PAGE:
Just west of Ionia and north of Lowell sits the village of Fallasburg. It was founded and settled in 1837 by two brothers: John and Silas Fallas from Tompkins County, New York. Fallasburg became a stagecoach stop between Ionia and Grand Rapids; it also was instrumental in the Grand Rapids furniture industry, as the Fallas brothers built a chair factory that became a stepping stone for GR’s furniture boom.

The first bridge was built here in 1840 but was destroyed when a springtime thaw flooded the river and caused massive ice jams that eventually ruined the bridge.

In 1871, the builder of the Ada Covered Bridge built a new Fallasburg bridge for $1500. Since then occasional repairs were necessary: new abutments with concrete in 1905, and other major repair work in 1945 and 1994.

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The Grand Rapids Press called it "a gateway to a place that time forgot," and traveling eastward thru the bridge, once on the other side you truly do get that feeling.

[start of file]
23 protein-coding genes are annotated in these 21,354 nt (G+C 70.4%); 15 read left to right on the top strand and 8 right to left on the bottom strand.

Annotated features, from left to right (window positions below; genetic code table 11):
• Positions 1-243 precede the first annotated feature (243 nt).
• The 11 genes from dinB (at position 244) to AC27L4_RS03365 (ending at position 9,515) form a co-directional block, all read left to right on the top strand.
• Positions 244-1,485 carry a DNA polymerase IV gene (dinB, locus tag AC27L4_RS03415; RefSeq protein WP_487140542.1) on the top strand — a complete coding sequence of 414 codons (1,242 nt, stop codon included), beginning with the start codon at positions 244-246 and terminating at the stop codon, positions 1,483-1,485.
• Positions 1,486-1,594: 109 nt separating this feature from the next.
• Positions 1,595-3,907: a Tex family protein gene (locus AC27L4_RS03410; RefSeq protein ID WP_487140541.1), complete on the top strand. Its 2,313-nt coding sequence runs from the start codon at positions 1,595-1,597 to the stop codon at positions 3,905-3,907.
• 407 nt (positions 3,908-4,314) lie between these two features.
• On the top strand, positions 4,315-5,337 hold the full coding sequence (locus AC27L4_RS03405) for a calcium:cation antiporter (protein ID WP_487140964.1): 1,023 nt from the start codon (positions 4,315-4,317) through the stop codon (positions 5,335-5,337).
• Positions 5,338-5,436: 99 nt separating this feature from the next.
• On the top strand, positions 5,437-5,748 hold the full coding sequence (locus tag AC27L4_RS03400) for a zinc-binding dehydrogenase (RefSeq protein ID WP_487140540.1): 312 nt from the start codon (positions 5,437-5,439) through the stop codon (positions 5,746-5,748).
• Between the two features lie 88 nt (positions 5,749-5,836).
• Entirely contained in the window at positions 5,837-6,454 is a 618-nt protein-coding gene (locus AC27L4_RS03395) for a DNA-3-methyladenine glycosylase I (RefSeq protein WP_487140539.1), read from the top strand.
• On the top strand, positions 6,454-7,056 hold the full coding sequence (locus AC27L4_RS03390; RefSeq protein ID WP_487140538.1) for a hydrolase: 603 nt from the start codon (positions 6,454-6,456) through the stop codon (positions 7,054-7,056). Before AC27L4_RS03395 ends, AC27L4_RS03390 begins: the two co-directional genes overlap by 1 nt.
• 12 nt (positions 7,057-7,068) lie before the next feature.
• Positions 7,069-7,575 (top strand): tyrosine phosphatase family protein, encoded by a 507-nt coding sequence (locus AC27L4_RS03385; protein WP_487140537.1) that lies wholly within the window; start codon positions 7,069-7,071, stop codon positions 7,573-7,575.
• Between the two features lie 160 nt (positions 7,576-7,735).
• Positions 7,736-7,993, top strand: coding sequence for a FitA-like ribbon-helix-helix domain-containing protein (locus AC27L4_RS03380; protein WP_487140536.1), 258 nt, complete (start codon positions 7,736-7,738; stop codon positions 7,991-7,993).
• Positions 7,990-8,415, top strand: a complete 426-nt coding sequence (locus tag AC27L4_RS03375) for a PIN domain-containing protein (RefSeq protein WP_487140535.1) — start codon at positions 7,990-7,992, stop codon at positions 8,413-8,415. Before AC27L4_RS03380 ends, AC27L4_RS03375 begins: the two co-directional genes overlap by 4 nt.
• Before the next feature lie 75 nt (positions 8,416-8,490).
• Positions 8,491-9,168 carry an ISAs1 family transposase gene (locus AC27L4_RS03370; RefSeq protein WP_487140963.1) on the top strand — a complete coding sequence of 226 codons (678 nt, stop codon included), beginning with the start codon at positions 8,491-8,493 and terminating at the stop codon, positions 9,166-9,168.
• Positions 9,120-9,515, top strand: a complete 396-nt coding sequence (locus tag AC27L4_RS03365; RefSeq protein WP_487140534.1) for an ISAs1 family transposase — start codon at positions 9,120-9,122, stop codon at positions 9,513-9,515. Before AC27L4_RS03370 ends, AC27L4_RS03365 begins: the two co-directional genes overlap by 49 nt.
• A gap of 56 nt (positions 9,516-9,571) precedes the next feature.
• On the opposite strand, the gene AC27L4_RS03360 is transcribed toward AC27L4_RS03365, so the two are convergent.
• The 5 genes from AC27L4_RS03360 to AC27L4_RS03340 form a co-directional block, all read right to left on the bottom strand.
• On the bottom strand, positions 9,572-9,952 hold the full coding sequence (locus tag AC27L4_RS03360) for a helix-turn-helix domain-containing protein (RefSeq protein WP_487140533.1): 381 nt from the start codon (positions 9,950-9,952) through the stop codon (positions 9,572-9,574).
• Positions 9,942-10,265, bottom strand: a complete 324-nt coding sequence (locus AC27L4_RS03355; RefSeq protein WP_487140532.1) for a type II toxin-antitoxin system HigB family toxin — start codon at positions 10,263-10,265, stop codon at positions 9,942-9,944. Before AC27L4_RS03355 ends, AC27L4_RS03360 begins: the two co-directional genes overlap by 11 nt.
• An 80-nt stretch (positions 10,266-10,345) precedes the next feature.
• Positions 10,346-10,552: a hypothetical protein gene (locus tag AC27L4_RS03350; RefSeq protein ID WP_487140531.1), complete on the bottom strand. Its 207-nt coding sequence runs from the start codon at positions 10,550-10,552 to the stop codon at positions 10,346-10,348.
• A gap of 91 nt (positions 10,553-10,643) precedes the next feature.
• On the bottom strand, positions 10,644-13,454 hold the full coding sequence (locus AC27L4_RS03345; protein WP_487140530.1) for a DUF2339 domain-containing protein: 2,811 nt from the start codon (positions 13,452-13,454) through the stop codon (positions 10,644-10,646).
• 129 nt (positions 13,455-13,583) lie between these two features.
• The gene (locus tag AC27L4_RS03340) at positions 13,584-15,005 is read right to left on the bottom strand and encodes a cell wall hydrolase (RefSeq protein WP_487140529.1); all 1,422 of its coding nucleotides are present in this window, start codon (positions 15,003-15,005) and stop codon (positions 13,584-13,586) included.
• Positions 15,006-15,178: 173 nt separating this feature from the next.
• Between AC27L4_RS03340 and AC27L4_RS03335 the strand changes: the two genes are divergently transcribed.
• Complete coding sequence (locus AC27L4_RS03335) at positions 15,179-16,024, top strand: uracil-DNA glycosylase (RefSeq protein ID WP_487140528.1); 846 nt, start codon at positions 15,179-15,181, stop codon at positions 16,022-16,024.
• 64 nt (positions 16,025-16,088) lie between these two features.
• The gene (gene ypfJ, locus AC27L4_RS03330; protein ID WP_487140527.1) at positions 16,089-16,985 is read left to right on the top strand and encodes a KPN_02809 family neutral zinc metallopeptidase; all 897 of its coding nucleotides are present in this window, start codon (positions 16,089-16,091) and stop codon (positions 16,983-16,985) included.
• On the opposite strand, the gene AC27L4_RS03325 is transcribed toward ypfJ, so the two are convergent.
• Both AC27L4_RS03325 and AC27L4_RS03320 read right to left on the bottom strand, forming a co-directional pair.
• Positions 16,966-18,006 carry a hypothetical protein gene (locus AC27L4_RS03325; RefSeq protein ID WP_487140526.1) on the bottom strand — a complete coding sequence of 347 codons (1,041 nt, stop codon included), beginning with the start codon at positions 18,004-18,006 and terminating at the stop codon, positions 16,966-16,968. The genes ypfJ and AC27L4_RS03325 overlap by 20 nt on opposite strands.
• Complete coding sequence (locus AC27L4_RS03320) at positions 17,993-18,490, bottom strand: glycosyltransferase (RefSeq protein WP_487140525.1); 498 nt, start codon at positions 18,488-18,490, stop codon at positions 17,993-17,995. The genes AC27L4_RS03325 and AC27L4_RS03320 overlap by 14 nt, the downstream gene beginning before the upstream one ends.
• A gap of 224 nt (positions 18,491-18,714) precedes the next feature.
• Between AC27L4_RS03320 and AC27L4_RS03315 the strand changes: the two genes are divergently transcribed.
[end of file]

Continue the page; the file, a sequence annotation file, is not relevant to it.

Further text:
“Once you cross that bridge, my friend – the ghost is through – his power ends!”

That quote from Disney’s Legend of Sleepy Hollow can loosely be connected to the Fallasburg Bridge. What would an almost 200-year-old covered bridge be without some kind of spooky legend?

Over the years, legends grew about hauntings on the bridge. The main one tells the tale of a woman who was believed to be a witch and hung from the bridge. Her ghost still inhabits the inside. Walkers over the bridge and picnickers have related their experiences of witnessing floating apparitions; disembodied voices were heard coming from the inside of the bridge when it was empty.

These rumors and/or legends are celebrated by the town every Halloween, and even paranormal investigators have visited, looking for proof. Whether there is a haunting or not, the Fallasburg Bridge is a very historic place to visit, any time of year. The gallery below has a handful of old and recent photos of the bridge!

The Fallasburg Covered Bridge


Keystone Bridge in Ramsay, Michigan

Constructing the Mackinac Bridge, 1954-1957

Abandoned Sycamore Creek Bridge, Lansing

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